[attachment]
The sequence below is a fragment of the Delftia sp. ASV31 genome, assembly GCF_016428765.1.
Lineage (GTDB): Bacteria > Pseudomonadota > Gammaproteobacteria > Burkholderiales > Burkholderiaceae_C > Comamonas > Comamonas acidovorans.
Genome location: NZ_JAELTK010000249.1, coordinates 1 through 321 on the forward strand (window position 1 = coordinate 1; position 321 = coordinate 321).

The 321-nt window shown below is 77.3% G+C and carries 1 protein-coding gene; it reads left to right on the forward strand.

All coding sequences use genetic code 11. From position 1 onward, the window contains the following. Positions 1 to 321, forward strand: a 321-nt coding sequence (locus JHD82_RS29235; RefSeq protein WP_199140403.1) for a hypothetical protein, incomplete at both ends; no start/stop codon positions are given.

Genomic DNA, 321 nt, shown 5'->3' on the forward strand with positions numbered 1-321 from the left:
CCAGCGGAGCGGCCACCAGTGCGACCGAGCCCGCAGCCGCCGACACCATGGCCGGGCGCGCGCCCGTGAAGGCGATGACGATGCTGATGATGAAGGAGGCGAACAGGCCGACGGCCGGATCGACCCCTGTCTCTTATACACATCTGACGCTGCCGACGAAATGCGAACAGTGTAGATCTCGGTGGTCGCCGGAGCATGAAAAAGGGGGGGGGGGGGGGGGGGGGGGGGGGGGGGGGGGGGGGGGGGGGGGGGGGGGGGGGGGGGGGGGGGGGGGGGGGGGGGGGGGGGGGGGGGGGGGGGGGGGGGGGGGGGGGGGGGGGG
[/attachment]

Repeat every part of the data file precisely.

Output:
The sequence below is a fragment of the Delftia sp. ASV31 genome, assembly GCF_016428765.1.
Lineage (GTDB): Bacteria > Pseudomonadota > Gammaproteobacteria > Burkholderiales > Burkholderiaceae_C > Comamonas > Comamonas acidovorans.
Genome location: NZ_JAELTK010000249.1, coordinates 1 through 321 on the forward strand (window position 1 = coordinate 1; position 321 = coordinate 321).

The 321-nt window shown below is 77.3% G+C and carries 1 protein-coding gene; it reads left to right on the forward strand.

All coding sequences use genetic code 11. From position 1 onward, the window contains the following. Positions 1 to 321, forward strand: a 321-nt coding sequence (locus JHD82_RS29235; RefSeq protein WP_199140403.1) for a hypothetical protein, incomplete at both ends; no start/stop codon positions are given.

Genomic DNA, 321 nt, shown 5'->3' on the forward strand with positions numbered 1-321 from the left:
CCAGCGGAGCGGCCACCAGTGCGACCGAGCCCGCAGCCGCCGACACCATGGCCGGGCGCGCGCCCGTGAAGGCGATGACGATGCTGATGATGAAGGAGGCGAACAGGCCGACGGCCGGATCGACCCCTGTCTCTTATACACATCTGACGCTGCCGACGAAATGCGAACAGTGTAGATCTCGGTGGTCGCCGGAGCATGAAAAAGGGGGGGGGGGGGGGGGGGGGGGGGGGGGGGGGGGGGGGGGGGGGGGGGGGGGGGGGGGGGGGGGGGGGGGGGGGGGGGGGGGGGGGGGGGGGGGGGGGGGGGGGGGGGGGGGGGGGG